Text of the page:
Facebook: Social Capital Analysis

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Facebook has become a very popular social networking site. The popularity of Facebook is established based on the number of people using it. Statistics of Facebook users will be discussed and compared with the statistics of other social networking sites. The concept of social capital will be used in an analysis of the impact of Facebook on users. The definitions of social capital with dimensions such as relationships, trust, reciprocity, and action for a common purpose are explained. The two basic forms of social capital are described. The effect of social capital within a community is examined. The relation of social capital on the indices of psychological well-being is discussed.
With the growth of the Internet, more and more people became
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Estimating that the world’s population is around 7.24 billion, the network includes roughly 18 percent of the world’s population. However, one must be at least 13 years old to be eligible to sign up for Facebook. Restricting the comparison to the set of individuals eligible to have Facebook accounts would put this percentage significantly higher. Facebook has the largest market share by a wide margin in 2013 with 71% of online adults who use Facebook (22% use LinkedIn, 21% use Pinterest, 18% use Twitter, and 17% use Instagram). There is a slight increase from the 67% of internet users on Facebook in 2012. This might mean nearly everyone on social media is on Facebook.
Facebook is popular across a broad swath of demographic groups, while other social networks have developed their own specific demographic user profiles. It is the only social networking platform which attracts users of all ages. Based on a survey conducted by Pew Research Center in 2013, some 45% of internet users over the age of 64 now use Facebook, up from 35% in late 2012. Approximately 79% of middle-aged adults (30-49 years old) and 60% of online adults aged 50 to 64 years old use Facebook. Facebook is especially popular among young adults (18-29 years old) with 84% of them currently on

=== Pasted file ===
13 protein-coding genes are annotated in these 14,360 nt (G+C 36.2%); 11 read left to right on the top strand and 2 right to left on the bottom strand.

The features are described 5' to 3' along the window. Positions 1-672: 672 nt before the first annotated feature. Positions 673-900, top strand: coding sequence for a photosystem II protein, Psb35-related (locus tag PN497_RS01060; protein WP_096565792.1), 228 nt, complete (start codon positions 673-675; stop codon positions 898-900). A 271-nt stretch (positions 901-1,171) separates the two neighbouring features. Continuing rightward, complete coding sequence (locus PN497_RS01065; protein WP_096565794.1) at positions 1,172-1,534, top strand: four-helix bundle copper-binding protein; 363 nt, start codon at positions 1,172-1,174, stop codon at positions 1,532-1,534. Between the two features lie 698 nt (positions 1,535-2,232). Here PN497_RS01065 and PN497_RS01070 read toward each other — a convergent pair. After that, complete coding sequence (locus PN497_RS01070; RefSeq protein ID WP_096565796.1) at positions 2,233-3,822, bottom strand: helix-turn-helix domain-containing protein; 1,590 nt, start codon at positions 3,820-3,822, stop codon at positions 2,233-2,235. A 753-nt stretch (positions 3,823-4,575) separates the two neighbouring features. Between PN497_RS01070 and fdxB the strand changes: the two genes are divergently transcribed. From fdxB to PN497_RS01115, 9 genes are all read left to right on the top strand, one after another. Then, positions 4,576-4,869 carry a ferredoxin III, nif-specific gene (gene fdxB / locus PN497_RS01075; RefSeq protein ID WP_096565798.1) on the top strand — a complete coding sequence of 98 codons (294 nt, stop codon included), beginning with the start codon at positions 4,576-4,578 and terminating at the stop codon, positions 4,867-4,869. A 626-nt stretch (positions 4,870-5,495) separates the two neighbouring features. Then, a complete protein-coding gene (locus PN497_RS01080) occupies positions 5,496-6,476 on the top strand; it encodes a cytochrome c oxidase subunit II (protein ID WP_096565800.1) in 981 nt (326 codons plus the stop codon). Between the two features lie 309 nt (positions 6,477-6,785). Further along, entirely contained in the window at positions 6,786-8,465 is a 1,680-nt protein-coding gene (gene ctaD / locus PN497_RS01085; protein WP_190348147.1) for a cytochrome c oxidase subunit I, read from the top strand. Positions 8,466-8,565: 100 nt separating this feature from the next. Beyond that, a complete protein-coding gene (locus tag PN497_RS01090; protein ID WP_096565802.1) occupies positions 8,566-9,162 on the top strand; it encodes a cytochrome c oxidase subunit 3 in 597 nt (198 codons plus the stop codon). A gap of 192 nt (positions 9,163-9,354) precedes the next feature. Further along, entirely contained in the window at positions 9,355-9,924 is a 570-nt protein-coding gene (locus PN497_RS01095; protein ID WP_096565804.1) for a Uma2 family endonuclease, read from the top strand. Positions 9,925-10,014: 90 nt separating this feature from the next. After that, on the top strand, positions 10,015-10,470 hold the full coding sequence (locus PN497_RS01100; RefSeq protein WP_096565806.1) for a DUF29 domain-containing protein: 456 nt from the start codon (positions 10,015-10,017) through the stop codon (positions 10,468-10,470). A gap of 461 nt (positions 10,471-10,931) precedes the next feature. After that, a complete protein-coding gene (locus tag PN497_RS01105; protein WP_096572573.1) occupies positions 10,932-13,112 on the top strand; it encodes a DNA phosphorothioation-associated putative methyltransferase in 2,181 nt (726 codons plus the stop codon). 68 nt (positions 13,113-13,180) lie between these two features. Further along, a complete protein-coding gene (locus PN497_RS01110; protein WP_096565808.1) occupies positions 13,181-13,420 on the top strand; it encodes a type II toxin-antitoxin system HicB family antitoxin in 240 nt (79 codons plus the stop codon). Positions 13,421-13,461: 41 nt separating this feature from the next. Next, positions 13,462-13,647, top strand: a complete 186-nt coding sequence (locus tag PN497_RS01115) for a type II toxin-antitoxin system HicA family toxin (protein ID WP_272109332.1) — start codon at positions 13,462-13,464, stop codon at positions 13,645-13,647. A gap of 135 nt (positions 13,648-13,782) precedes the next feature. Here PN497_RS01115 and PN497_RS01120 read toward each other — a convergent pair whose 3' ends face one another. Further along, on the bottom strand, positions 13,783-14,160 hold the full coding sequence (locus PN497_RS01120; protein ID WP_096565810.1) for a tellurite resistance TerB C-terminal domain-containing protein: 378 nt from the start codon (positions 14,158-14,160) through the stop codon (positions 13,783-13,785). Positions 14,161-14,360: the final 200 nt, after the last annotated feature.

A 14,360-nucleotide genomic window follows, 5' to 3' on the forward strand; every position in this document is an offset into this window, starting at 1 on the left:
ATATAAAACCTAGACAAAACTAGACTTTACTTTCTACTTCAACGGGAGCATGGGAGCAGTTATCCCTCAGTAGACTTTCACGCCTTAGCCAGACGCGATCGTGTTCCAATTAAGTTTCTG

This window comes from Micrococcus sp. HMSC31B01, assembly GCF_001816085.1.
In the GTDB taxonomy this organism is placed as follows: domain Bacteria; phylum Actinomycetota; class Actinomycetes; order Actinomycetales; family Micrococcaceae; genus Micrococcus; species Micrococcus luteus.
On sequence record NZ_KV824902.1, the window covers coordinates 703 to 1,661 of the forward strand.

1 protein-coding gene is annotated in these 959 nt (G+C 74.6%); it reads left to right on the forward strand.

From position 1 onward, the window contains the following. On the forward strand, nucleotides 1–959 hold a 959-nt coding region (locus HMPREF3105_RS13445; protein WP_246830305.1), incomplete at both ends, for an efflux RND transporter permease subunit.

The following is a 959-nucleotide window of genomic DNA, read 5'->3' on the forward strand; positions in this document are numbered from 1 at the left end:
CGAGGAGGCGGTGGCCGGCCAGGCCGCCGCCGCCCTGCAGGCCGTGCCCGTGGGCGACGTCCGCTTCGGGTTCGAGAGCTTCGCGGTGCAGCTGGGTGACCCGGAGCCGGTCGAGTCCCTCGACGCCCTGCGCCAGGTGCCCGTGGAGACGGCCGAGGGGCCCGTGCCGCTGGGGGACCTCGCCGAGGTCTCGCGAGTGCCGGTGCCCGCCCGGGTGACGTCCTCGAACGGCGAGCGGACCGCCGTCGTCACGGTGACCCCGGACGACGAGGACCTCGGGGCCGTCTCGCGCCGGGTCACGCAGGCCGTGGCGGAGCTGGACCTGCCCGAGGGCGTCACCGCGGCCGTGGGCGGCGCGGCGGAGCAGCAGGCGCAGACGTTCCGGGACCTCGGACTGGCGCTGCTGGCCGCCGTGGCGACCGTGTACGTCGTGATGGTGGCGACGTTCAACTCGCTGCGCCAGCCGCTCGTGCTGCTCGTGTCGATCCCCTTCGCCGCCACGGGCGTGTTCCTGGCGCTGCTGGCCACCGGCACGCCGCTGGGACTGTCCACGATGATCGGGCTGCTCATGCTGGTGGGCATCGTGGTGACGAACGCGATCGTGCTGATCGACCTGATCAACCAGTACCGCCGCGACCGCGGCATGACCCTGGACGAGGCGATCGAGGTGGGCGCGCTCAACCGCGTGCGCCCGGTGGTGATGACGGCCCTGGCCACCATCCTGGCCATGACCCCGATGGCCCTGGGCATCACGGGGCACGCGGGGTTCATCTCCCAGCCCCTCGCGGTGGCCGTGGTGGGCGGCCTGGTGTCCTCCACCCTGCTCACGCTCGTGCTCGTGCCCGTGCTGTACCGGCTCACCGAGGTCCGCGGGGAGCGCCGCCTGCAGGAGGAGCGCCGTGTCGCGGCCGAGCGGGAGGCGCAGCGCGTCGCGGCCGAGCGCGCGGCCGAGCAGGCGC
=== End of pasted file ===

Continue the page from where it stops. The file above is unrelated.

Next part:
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The study is based on a survey instrument administered to 294 respondents at a North American college in 2006. Participants were recruited through a list of subjects interested in participating in experimental studies on online networks. The survey used is sufficient with around forty questions. Acquisti and Gross were able to determine the privacy attitudes of the respondents without priming them on the subject of the study. Questions about privacy concerns were interspersed with questions on their attitudes towards economic issues, environmental issues, social issues, and security issues. This eliminates the possible bias from knowing the goal of the study. The 7-point Likert scale was used to capture the intensity of the importance of privacy policy to the subjects by ascribing quantitative values to qualitative data. This allowed statistical analysis on the categorical data collected from the survey. Respondents were also asked about their usage, knowledge, and attitude towards
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